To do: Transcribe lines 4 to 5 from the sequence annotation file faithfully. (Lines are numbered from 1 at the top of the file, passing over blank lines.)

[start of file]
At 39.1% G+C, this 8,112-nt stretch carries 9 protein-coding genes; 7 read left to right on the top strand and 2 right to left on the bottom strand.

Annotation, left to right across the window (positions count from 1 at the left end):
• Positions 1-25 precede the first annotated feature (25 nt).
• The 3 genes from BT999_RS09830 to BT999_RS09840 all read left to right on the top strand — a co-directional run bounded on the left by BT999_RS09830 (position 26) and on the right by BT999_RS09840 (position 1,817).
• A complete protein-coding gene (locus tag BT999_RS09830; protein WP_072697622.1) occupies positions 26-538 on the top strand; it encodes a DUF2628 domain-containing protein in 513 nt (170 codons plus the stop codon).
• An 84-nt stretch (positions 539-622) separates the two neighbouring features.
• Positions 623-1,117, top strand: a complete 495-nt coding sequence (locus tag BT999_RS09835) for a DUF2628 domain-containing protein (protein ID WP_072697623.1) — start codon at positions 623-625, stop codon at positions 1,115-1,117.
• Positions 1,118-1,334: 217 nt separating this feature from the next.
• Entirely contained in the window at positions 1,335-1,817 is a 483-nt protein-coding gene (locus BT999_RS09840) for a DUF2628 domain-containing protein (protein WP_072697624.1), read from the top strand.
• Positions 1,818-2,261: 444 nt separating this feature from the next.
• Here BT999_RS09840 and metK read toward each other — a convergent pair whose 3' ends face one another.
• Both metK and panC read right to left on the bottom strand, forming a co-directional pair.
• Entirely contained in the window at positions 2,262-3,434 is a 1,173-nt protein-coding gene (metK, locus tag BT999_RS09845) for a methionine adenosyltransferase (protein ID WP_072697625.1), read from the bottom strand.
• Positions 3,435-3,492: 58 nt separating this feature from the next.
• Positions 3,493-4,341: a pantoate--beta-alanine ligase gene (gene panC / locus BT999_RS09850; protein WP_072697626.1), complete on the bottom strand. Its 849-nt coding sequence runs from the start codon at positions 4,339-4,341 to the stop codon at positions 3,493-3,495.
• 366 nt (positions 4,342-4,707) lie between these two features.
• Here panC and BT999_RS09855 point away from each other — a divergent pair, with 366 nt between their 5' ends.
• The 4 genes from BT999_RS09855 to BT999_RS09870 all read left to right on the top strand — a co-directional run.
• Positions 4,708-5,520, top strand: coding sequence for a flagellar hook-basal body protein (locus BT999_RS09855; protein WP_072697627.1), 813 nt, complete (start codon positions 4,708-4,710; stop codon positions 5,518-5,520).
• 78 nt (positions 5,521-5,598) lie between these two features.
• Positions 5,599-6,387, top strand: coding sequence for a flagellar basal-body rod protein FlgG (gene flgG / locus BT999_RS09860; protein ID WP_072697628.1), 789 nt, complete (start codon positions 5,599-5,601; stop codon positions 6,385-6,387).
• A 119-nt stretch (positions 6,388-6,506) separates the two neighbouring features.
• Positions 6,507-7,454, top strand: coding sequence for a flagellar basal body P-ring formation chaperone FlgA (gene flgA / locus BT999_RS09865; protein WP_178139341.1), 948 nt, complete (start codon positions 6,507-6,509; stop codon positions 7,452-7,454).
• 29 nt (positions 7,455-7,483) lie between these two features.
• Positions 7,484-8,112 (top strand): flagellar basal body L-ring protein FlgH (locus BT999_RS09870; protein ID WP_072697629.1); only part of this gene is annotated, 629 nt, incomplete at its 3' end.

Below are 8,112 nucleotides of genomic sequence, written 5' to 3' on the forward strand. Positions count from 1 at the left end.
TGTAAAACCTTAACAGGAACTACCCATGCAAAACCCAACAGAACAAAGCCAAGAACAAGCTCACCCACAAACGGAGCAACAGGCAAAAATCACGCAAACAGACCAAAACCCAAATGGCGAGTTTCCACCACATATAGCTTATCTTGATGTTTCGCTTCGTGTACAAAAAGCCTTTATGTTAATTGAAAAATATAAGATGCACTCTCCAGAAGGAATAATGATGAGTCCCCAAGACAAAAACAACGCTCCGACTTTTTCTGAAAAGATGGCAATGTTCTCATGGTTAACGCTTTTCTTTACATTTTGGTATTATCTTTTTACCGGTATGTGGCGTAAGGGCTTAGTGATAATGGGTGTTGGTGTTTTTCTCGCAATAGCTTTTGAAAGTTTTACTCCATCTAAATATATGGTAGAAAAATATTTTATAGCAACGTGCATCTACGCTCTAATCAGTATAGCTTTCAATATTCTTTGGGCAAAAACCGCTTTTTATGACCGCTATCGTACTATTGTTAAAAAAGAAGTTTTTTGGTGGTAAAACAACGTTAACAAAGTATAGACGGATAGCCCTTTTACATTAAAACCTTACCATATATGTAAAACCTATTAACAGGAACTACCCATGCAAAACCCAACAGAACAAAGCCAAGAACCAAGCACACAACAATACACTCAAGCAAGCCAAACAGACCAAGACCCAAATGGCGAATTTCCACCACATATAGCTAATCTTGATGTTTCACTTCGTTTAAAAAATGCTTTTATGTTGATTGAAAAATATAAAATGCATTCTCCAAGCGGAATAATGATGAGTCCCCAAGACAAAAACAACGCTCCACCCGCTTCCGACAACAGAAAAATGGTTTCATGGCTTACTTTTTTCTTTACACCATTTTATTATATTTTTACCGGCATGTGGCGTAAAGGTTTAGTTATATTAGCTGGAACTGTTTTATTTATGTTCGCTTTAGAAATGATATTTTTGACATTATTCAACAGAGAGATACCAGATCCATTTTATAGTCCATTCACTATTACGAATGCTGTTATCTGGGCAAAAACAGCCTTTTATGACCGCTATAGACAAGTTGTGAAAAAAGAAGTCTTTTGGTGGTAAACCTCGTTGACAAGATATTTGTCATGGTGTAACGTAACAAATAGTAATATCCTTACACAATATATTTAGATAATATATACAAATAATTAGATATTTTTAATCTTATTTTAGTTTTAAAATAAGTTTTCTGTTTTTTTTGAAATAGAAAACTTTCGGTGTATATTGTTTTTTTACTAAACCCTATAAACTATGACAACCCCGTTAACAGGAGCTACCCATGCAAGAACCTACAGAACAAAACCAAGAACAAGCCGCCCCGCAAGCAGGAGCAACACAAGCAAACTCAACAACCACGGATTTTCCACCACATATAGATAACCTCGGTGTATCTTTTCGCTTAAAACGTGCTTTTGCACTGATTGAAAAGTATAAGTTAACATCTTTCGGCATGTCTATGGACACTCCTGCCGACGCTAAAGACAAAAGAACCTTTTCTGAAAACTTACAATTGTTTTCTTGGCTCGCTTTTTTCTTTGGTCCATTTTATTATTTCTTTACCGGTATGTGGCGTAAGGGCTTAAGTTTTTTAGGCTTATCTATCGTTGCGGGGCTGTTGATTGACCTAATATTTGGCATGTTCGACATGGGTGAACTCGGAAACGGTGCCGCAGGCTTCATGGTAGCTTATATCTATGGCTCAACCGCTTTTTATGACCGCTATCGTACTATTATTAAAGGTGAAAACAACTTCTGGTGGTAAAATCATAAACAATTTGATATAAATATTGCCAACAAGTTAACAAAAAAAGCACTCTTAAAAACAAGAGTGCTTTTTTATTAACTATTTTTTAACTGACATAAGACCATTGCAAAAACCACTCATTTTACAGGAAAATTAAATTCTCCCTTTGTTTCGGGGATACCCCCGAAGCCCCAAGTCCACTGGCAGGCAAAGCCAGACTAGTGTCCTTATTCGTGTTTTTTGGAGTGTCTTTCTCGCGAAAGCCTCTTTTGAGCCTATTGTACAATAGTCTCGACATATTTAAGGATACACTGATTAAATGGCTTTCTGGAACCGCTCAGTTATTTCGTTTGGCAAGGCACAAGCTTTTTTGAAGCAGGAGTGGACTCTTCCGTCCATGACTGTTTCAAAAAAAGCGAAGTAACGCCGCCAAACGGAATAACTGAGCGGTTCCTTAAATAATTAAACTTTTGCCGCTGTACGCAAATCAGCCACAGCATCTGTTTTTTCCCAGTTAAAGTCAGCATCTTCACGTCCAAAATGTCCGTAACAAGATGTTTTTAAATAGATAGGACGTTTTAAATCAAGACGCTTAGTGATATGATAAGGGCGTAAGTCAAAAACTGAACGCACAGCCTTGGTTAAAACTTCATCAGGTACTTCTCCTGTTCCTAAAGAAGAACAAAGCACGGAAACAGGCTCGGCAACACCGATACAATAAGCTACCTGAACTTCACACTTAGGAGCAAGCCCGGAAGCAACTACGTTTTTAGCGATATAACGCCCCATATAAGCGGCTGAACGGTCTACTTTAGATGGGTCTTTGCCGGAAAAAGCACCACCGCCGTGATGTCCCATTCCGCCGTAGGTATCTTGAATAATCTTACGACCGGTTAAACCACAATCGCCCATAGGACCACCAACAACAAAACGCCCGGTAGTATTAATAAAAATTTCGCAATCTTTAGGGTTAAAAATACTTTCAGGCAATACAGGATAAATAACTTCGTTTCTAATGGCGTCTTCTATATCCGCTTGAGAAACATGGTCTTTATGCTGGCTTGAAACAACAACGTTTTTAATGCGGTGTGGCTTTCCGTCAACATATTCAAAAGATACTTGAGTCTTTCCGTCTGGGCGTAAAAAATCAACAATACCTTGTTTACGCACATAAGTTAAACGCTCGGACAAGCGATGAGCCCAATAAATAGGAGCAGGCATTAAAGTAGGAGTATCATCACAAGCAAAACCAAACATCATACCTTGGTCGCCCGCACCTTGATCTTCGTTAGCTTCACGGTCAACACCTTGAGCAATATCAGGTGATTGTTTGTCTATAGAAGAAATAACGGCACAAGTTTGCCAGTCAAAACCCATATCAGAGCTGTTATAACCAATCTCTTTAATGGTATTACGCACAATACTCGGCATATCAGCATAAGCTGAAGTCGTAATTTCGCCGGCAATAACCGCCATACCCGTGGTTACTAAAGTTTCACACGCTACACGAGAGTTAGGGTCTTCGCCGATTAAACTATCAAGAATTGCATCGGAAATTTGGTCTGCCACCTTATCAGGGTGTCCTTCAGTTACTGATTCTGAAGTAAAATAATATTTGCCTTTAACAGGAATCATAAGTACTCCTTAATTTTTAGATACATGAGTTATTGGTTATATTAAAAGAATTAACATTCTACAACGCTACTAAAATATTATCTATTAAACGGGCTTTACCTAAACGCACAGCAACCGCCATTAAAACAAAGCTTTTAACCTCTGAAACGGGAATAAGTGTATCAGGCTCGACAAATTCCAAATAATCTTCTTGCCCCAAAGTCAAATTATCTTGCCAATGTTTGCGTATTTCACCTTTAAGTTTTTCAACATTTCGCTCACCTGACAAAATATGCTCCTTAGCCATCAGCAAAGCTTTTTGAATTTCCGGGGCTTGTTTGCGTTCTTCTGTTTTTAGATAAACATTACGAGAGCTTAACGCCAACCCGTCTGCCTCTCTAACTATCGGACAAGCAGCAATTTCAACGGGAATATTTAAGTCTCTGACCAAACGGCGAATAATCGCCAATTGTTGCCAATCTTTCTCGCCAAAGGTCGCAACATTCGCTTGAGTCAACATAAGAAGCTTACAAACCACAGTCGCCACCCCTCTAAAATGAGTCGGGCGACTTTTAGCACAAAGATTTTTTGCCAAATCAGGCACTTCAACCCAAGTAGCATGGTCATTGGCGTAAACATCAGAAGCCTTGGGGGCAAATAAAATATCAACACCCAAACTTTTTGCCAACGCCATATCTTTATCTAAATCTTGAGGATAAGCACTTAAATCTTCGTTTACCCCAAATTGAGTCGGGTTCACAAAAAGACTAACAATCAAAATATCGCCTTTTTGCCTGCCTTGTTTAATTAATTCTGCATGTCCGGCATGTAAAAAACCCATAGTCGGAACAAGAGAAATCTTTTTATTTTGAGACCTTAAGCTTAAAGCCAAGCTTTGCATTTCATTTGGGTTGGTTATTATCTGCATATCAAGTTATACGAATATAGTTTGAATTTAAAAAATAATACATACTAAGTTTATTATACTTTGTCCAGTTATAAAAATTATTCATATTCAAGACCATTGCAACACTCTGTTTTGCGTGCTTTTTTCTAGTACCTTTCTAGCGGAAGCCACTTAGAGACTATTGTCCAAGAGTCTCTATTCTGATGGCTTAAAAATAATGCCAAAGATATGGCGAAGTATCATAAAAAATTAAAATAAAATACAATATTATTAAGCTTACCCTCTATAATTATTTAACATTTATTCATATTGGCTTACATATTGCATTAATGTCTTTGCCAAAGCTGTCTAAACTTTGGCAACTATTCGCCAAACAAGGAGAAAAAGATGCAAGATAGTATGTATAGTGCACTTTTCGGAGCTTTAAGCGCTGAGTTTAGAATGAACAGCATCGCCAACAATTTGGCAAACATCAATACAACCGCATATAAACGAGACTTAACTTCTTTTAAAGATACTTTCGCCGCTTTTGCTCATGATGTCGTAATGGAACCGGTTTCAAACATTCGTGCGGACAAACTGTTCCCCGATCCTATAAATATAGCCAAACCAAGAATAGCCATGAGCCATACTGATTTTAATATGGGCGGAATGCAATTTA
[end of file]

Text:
• The 3 genes from BT999_RS09830 to BT999_RS09840 all read left to right on the top strand — a co-directional run bounded on the left by BT999_RS09830 (position 26) and on the right by BT999_RS09840 (position 1,817).
• A complete protein-coding gene (locus tag BT999_RS09830; protein WP_072697622.1) occupies positions 26-538 on the top strand; it encodes a DUF2628 domain-containing protein in 513 nt (170 codons plus the stop codon).